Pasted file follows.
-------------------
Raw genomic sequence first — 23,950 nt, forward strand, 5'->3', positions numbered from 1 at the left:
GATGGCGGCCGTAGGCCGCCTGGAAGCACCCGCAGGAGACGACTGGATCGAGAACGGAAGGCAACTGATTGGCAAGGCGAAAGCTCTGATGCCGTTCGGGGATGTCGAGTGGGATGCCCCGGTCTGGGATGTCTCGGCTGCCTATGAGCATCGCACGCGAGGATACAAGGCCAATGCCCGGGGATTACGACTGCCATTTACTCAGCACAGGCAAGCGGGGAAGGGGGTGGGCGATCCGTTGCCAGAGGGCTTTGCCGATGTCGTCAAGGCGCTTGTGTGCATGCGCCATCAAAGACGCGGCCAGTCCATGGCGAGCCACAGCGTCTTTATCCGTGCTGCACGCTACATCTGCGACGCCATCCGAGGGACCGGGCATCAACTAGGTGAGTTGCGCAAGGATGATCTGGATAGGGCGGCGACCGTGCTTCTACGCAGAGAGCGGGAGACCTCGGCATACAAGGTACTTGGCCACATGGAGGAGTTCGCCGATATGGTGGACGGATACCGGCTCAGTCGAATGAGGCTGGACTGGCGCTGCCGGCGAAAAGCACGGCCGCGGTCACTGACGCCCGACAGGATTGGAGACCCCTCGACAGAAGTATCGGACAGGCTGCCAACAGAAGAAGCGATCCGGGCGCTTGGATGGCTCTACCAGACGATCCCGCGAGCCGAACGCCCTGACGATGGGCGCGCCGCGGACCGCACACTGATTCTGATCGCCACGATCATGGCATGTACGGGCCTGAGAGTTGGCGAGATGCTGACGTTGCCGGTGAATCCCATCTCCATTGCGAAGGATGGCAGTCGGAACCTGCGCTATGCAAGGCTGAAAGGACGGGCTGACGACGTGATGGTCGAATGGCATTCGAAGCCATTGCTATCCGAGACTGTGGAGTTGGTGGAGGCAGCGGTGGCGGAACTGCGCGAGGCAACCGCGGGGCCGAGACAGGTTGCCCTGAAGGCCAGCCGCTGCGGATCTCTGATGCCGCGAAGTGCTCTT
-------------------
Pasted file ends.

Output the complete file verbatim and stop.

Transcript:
Raw genomic sequence first — 23,950 nt, forward strand, 5'->3', positions numbered from 1 at the left:
GATGGCGGCCGTAGGCCGCCTGGAAGCACCCGCAGGAGACGACTGGATCGAGAACGGAAGGCAACTGATTGGCAAGGCGAAAGCTCTGATGCCGTTCGGGGATGTCGAGTGGGATGCCCCGGTCTGGGATGTCTCGGCTGCCTATGAGCATCGCACGCGAGGATACAAGGCCAATGCCCGGGGATTACGACTGCCATTTACTCAGCACAGGCAAGCGGGGAAGGGGGTGGGCGATCCGTTGCCAGAGGGCTTTGCCGATGTCGTCAAGGCGCTTGTGTGCATGCGCCATCAAAGACGCGGCCAGTCCATGGCGAGCCACAGCGTCTTTATCCGTGCTGCACGCTACATCTGCGACGCCATCCGAGGGACCGGGCATCAACTAGGTGAGTTGCGCAAGGATGATCTGGATAGGGCGGCGACCGTGCTTCTACGCAGAGAGCGGGAGACCTCGGCATACAAGGTACTTGGCCACATGGAGGAGTTCGCCGATATGGTGGACGGATACCGGCTCAGTCGAATGAGGCTGGACTGGCGCTGCCGGCGAAAAGCACGGCCGCGGTCACTGACGCCCGACAGGATTGGAGACCCCTCGACAGAAGTATCGGACAGGCTGCCAACAGAAGAAGCGATCCGGGCGCTTGGATGGCTCTACCAGACGATCCCGCGAGCCGAACGCCCTGACGATGGGCGCGCCGCGGACCGCACACTGATTCTGATCGCCACGATCATGGCATGTACGGGCCTGAGAGTTGGCGAGATGCTGACGTTGCCGGTGAATCCCATCTCCATTGCGAAGGATGGCAGTCGGAACCTGCGCTATGCAAGGCTGAAAGGACGGGCTGACGACGTGATGGTCGAATGGCATTCGAAGCCATTGCTATCCGAGACTGTGGAGTTGGTGGAGGCAGCGGTGGCGGAACTGCGCGAGGCAACCGCGGGGCCGAGACAGGTTGCCCTGAAGGCCAGCCGCTGCGGATCTCTGATGCCGCGAAGTGCTCTT